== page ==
Getting a lump of coal for Christmas? It could be worse, some might get a visit from Krampus.

If the kids  are whining about the lump of coal they received for misbehaving on Christmas, just remind them, it could be worse.  They could receive a beating, have their internal organs ripped from their bellies, or be tortured and eaten alive in hell.

Krampus and saint nicholas visit a Viennese home in 1896

Krampus

From the Germanic word krampen, meaning “claws”, Krampus is a demonic character with long horns and a goat-like beard that closely resembles the image of Satan.  Throughout the year Santa Claus works on his list of children who are being naughty and nice. He rewards the children who behave with candy and presents. Krampus is the henchman who will tag along with Old St. Nick to take care of the naughty ones by stuffing them in his bag and taking them to hell to be tortured and then eaten or let them off lightly by beating them with a tree branch.

Mikuláš_a_Krampus_1900s

Origins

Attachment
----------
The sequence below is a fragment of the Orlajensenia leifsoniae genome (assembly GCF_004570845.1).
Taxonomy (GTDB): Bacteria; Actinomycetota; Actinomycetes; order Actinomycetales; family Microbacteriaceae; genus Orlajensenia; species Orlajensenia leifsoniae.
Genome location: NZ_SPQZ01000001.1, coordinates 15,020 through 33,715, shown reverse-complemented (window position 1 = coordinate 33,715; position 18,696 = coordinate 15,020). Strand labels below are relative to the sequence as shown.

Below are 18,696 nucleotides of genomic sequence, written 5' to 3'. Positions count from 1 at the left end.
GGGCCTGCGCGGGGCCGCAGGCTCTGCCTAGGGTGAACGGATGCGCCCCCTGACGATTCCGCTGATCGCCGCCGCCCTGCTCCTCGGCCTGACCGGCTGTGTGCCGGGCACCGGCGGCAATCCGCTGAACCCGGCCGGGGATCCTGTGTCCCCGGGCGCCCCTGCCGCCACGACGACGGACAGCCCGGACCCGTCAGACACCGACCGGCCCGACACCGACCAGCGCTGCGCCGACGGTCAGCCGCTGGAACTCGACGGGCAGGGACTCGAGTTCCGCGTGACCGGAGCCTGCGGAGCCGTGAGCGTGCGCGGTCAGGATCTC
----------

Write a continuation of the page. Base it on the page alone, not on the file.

The folklore behind Krampus has no known origins.  Some folklorists are suggesting that it has Pre-Christian origins.  St. Nicholas became popular in the German culture around the eleventh century.  The celebrations consisting of adults wearing devilish masks parading in the streets during the winter holidays have been taking place in Germany since the 16th century.  The Krampus tradition is practiced in several regions including Austria, Bavaria, Croatia, Czech Republic, Northern Italy, Slovakia, and Slovenia. Folklorists are postulating that Krampus was assimilated from pagan roots into Christian customs of traditional winter ceremonies.  A very similar entity was being worshiped by pagans in the areas that reside in the region of the Alps. The name of this deity goes by the name of Perchta.